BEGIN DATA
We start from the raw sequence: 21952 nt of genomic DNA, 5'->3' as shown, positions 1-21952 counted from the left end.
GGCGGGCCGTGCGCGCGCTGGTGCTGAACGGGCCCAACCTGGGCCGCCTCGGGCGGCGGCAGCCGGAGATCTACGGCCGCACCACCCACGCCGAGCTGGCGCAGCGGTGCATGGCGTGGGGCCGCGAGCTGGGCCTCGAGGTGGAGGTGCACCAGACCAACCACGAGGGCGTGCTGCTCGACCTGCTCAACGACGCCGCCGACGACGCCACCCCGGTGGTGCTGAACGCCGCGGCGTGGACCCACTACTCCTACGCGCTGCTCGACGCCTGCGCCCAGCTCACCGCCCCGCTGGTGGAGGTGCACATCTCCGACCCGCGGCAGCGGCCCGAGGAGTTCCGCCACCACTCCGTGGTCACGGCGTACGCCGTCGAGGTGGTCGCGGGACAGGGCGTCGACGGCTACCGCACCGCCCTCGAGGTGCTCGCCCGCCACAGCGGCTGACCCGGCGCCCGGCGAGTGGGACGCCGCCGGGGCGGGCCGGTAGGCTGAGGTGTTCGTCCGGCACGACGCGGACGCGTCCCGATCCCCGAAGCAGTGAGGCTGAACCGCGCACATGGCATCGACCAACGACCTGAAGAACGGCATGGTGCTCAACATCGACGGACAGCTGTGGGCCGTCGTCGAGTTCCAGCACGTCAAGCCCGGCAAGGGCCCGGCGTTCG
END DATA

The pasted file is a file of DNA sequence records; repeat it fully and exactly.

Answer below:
We start from the raw sequence: 21952 nt of genomic DNA, 5'->3' as shown, positions 1-21952 counted from the left end.
GGCGGGCCGTGCGCGCGCTGGTGCTGAACGGGCCCAACCTGGGCCGCCTCGGGCGGCGGCAGCCGGAGATCTACGGCCGCACCACCCACGCCGAGCTGGCGCAGCGGTGCATGGCGTGGGGCCGCGAGCTGGGCCTCGAGGTGGAGGTGCACCAGACCAACCACGAGGGCGTGCTGCTCGACCTGCTCAACGACGCCGCCGACGACGCCACCCCGGTGGTGCTGAACGCCGCGGCGTGGACCCACTACTCCTACGCGCTGCTCGACGCCTGCGCCCAGCTCACCGCCCCGCTGGTGGAGGTGCACATCTCCGACCCGCGGCAGCGGCCCGAGGAGTTCCGCCACCACTCCGTGGTCACGGCGTACGCCGTCGAGGTGGTCGCGGGACAGGGCGTCGACGGCTACCGCACCGCCCTCGAGGTGCTCGCCCGCCACAGCGGCTGACCCGGCGCCCGGCGAGTGGGACGCCGCCGGGGCGGGCCGGTAGGCTGAGGTGTTCGTCCGGCACGACGCGGACGCGTCCCGATCCCCGAAGCAGTGAGGCTGAACCGCGCACATGGCATCGACCAACGACCTGAAGAACGGCATGGTGCTCAACATCGACGGACAGCTGTGGGCCGTCGTCGAGTTCCAGCACGTCAAGCCCGGCAAGGGCCCGGCGTTCG